Memories Are Physical

Memories don’t just live in your brain, they live in your body too.

Most of us experience life with all of our senses; touch, sight, taste, sound, and smell. A day at the beach is full of the scent of sunscreen, the sound of crashing waves and laughing children, the feeling of sand in places it ought not be, the taste of the salty sea, and sunlight so bright it hurts your eyes. Most of us only consciously remember what we see and don’t often take the time to remember how we felt.  Your body remembers the cold of the ocean and the sting of salt water in your eyes but we’ve forgotten how to listen to our bodies.

Memories are not just made of pleasant days at the beach; they can also be negative or even traumatic. First responders make these kinds of memories regularly. In my practice it’s not uncommon for clients to avoid pizza or hamburger for a while following a certain type of critical incident. These body memories can often present as “triggers” or a stimulus that causes the memory of an event. These are often much more accessible than positive memories yet our thinking brain doesn’t register them that way.

Sometimes it’s like a switch flips and while you’re standing in the kitchen talking to your spouse your mood changes and you’re pissed. It’s not the conversation, it’s not your spouse, it’s not the loud kids. Maybe the last time you were standing in this place while your spouse was cooking spaghetti, the tones dropped on a structure fire and your company didn’t save a child. You went to the debrief, you know you did everything you could but even still your body remembers.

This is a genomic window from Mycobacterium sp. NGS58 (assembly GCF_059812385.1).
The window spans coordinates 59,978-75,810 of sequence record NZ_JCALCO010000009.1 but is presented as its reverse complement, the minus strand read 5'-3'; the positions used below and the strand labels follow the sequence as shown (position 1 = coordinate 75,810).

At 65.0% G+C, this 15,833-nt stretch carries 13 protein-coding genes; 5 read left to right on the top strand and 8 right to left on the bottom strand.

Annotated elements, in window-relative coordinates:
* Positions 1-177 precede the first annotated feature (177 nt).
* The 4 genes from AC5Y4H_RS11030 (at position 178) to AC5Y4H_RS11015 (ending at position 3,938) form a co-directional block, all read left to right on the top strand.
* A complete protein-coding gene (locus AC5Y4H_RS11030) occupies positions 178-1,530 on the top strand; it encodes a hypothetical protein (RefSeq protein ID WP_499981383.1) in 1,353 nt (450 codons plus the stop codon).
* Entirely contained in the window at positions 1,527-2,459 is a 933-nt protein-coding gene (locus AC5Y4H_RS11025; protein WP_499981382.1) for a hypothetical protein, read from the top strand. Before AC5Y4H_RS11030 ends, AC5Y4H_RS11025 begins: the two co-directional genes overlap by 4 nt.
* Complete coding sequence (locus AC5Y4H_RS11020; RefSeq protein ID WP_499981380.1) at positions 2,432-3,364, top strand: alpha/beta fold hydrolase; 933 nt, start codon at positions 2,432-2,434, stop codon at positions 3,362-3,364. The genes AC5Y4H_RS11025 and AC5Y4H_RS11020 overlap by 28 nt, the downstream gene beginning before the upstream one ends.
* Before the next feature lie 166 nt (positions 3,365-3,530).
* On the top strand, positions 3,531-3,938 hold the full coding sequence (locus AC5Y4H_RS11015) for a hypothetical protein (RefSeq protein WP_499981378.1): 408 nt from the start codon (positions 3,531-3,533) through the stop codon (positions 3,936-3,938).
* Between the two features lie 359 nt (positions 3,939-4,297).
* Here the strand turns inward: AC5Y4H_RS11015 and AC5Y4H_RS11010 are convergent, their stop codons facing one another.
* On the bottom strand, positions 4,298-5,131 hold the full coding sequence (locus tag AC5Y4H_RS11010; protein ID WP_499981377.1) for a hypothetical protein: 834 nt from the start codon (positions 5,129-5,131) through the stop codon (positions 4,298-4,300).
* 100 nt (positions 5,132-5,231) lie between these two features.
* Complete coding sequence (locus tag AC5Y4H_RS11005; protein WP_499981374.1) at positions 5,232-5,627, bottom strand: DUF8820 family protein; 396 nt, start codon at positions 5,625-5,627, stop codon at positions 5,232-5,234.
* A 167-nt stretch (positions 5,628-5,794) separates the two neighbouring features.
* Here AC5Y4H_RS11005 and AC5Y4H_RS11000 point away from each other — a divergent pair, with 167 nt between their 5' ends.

It is now anticipating those tones and maybe even reliving that night in the dark recesses of your mind that are just out of your conscious reach because you sucked it up and didn’t talk about how much that call really bothered you. But you don’t know this so the negative mood impacts your evening and continues to drive a wedge between you and your family and you can’t put your finger on why.

The good news is that your brain and body are highly developed organisms adept at survival. Your brain and body want to heal but your thinking brain often gets in the way. This is where proven interventions like mindfulness, physical activity, therapy, nutrition, etc can support your brain and body to heal the way they were designed to.


More Posts

hands together in a circle representing support for frontline workers

Support On Standby

Navigating the Emotional Terrain of Frontline Work Frontline workers—whether they’re putting out fires, responding to medical emergencies, or maintaining public safety—face more than their fair share of tough days. The

Send Us A Message